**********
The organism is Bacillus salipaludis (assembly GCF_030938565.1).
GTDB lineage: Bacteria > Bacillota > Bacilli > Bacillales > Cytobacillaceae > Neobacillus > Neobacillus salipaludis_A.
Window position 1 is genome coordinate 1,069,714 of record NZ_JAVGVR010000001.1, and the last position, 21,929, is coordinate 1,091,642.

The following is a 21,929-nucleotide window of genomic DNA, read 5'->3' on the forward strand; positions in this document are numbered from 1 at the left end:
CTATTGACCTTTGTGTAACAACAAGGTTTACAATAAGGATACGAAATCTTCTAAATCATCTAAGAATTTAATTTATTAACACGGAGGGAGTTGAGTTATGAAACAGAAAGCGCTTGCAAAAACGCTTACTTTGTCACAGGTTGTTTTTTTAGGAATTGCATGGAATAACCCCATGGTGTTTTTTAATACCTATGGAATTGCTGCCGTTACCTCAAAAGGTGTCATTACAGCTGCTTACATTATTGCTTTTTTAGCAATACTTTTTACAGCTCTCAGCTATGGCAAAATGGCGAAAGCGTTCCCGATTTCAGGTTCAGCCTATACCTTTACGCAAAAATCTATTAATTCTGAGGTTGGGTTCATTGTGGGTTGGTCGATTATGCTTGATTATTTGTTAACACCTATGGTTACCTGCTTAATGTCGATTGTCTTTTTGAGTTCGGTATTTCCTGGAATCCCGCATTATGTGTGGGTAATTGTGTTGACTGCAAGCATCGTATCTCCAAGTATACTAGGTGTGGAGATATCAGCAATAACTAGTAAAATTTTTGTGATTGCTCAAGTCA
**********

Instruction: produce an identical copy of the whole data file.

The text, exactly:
The organism is Bacillus salipaludis (assembly GCF_030938565.1).
GTDB lineage: Bacteria > Bacillota > Bacilli > Bacillales > Cytobacillaceae > Neobacillus > Neobacillus salipaludis_A.
Window position 1 is genome coordinate 1,069,714 of record NZ_JAVGVR010000001.1, and the last position, 21,929, is coordinate 1,091,642.

The following is a 21,929-nucleotide window of genomic DNA, read 5'->3' on the forward strand; positions in this document are numbered from 1 at the left end:
CTATTGACCTTTGTGTAACAACAAGGTTTACAATAAGGATACGAAATCTTCTAAATCATCTAAGAATTTAATTTATTAACACGGAGGGAGTTGAGTTATGAAACAGAAAGCGCTTGCAAAAACGCTTACTTTGTCACAGGTTGTTTTTTTAGGAATTGCATGGAATAACCCCATGGTGTTTTTTAATACCTATGGAATTGCTGCCGTTACCTCAAAAGGTGTCATTACAGCTGCTTACATTATTGCTTTTTTAGCAATACTTTTTACAGCTCTCAGCTATGGCAAAATGGCGAAAGCGTTCCCGATTTCAGGTTCAGCCTATACCTTTACGCAAAAATCTATTAATTCTGAGGTTGGGTTCATTGTGGGTTGGTCGATTATGCTTGATTATTTGTTAACACCTATGGTTACCTGCTTAATGTCGATTGTCTTTTTGAGTTCGGTATTTCCTGGAATCCCGCATTATGTGTGGGTAATTGTGTTGACTGCAAGCATCGTATCTCCAAGTATACTAGGTGTGGAGATATCAGCAATAACTAGTAAAATTTTTGTGATTGCTCAAGTCA